A BUSINESSMAN who knocked down and killed a pensioner while driving at 50mph in a 30mph zone has been spared a jail sentence.
Uninsured motorist Liaqat Ali hit 77-year-old widower James McNab “square on” as he crossed the road in East Whitburn.
A court was told that former cash and carry boss Ali, 57, made no effort to brake or swerve before slamming into the grandfather.
Mr McNab suffered horrific brain injuries, a broken neck and a smashed pelvis after he bounced off the bonnet of the Peugeot Partner van and smashed his head against the windscreen.
He died in hospital two days later without regaining consciousness, despite the desperate efforts by police, paramedics and hospital doctors to save him.
Ali, who now works as an assistant in his wife’s convenience store, had already been disqualified from driving under “totting up” rules for four previous speeding offences.
Although the six-month driving ban had expired a year before the fatal crash, he hadn’t applied for a new licence and wasn’t insured to drive.
Ali earlier pleaded guilty on indictment to causing death by careless driving and causing death by driving without a licence or insurance.
He admitted breaking the 30mph speed limit on the A705 Whitburn to Livingston Road at East Whitburn on a wet, dark Saturday night in September 2012 and failing to see Mr McNab.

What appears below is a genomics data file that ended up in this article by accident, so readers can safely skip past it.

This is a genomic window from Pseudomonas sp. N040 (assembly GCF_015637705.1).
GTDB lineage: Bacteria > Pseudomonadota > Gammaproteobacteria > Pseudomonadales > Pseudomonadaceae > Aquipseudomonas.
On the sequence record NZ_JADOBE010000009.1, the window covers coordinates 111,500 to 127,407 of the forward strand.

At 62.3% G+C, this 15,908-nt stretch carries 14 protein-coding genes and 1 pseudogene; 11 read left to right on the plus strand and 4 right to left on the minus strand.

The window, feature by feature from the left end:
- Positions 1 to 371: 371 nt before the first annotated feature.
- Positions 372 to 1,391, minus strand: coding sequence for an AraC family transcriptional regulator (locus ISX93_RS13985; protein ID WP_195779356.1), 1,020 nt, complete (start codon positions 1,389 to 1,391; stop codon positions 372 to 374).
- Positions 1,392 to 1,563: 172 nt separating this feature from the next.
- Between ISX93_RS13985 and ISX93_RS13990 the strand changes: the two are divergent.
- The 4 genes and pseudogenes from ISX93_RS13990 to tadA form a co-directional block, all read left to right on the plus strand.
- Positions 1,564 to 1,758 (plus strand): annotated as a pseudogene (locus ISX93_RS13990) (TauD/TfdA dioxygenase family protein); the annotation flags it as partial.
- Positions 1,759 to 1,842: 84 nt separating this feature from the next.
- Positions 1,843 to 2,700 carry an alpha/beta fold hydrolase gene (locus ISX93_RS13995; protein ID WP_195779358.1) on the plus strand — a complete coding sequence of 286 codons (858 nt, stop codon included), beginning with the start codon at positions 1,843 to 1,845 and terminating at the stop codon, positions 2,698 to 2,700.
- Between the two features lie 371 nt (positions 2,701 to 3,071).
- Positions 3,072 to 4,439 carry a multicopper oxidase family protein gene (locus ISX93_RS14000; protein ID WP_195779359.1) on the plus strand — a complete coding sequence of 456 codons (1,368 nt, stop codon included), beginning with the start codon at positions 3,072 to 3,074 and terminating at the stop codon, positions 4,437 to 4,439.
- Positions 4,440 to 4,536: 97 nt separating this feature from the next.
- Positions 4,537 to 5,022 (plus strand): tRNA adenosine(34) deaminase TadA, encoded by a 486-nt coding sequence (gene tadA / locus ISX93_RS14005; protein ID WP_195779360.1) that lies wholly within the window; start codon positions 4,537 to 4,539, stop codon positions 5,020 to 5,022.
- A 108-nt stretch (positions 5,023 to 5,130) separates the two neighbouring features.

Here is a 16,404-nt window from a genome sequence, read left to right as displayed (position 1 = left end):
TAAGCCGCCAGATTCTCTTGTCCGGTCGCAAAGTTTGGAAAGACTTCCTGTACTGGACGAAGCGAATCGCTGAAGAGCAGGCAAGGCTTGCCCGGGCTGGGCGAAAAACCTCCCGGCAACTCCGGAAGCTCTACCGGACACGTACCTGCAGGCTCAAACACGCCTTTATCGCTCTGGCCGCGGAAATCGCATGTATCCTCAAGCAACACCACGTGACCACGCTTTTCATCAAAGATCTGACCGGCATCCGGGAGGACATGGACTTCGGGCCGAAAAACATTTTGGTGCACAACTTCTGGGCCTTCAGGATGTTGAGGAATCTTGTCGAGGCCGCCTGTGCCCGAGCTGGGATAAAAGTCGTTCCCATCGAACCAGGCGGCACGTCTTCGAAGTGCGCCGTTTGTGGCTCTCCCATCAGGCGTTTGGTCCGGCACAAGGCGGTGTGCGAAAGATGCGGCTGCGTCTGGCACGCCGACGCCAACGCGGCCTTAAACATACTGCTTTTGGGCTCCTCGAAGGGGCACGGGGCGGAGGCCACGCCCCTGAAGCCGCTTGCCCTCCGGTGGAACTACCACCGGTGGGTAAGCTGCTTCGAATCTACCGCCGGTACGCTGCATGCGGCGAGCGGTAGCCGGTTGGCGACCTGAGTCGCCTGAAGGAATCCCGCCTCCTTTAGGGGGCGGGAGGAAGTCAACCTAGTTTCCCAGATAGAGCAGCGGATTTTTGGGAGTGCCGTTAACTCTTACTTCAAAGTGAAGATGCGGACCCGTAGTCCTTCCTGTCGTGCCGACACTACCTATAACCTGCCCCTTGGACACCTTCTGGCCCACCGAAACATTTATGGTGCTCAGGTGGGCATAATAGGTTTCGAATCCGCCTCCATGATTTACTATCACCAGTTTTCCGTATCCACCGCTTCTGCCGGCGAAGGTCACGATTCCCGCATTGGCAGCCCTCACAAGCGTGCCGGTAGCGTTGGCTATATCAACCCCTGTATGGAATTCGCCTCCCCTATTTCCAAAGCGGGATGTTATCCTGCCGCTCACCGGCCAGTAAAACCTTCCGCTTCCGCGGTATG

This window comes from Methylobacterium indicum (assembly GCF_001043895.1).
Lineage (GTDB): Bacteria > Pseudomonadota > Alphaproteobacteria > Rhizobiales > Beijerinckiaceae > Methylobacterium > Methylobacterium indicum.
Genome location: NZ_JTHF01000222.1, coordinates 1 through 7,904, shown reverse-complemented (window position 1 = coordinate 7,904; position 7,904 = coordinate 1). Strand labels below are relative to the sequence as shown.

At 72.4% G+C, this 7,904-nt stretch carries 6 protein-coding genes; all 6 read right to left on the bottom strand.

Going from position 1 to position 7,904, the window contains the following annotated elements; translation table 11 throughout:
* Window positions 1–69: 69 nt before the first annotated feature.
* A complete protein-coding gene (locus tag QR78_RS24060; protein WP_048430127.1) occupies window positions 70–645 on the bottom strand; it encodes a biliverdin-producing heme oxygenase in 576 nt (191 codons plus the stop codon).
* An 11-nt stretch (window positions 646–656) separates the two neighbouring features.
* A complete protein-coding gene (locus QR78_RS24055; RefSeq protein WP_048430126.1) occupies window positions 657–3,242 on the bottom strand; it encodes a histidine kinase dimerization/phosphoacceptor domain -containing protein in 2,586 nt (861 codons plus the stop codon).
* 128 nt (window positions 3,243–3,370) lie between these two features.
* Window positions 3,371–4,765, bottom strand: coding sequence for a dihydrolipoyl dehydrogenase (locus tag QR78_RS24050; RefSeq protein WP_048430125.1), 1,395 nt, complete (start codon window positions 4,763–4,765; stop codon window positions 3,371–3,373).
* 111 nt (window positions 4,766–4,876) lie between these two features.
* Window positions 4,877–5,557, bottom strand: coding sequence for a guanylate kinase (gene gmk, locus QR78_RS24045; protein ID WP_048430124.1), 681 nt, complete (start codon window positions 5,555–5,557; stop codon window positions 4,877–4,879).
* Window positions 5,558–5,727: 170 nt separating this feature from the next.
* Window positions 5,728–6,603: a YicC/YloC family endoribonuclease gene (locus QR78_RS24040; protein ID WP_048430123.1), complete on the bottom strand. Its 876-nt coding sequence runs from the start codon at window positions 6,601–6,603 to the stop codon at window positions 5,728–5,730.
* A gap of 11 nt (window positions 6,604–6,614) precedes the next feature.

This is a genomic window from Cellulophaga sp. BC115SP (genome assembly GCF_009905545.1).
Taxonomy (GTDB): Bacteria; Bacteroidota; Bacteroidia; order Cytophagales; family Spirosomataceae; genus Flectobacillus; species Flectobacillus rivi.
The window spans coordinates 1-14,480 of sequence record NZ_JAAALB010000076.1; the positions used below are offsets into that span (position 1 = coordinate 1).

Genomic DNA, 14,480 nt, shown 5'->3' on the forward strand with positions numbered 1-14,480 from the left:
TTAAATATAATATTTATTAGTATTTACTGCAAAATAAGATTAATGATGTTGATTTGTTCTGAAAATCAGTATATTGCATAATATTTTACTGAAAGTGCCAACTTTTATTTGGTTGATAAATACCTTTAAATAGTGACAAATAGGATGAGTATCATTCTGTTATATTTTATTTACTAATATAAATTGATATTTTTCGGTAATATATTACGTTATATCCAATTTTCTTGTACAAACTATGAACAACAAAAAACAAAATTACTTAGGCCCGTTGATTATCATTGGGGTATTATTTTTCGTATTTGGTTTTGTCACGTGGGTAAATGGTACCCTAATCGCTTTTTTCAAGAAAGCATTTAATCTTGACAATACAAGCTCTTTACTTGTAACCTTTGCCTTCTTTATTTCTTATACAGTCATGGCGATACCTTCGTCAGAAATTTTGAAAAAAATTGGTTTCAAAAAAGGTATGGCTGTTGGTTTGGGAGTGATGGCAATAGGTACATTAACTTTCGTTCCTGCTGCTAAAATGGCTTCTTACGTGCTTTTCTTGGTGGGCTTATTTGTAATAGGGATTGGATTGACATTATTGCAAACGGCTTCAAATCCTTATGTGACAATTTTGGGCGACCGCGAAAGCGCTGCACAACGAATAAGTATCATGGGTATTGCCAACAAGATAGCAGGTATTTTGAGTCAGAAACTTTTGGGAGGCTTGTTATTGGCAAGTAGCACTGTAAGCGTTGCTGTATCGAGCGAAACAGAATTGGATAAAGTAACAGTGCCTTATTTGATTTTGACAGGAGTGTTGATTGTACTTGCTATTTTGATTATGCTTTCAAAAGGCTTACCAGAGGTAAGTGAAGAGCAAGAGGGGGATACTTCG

He also admitted that he failed to slow down or take appropriate evasive action, and collided with him to his fatal injury.
Yesterday at Livingston Sheriff Court, Ali was told to carry out 250 hours of unpaid work under a community payback order.
He was also disqualified from driving for four years and ordered to sit an extended test before driving again.
Passing sentence, Sheriff Peter Hammond said he had taken into account Ali’s charitable work in Scotland and Pakistan, where he has helped to fund an eye hospital.
Sheriff Hammond said: “I’ve been provided with victim impact statements describing the difficulties, the upset and trauma which has affected their lives as a direct legacy of your actions on that fateful night.
“I’ve been told this was a case of misjudgment in that you thought Mr McNab had seen you and was waiting for you to pass, which was not the case.
“That’s your only explanation for what would otherwise be an inexplicable failure to see a pedestrian on the roadway.”
Mr McNab had married in 1974, but was widowed when his wife, Vivienne, died in 2010.
He had four stepdaughters, three stepsons and a number of grandchildren. He also had three brothers.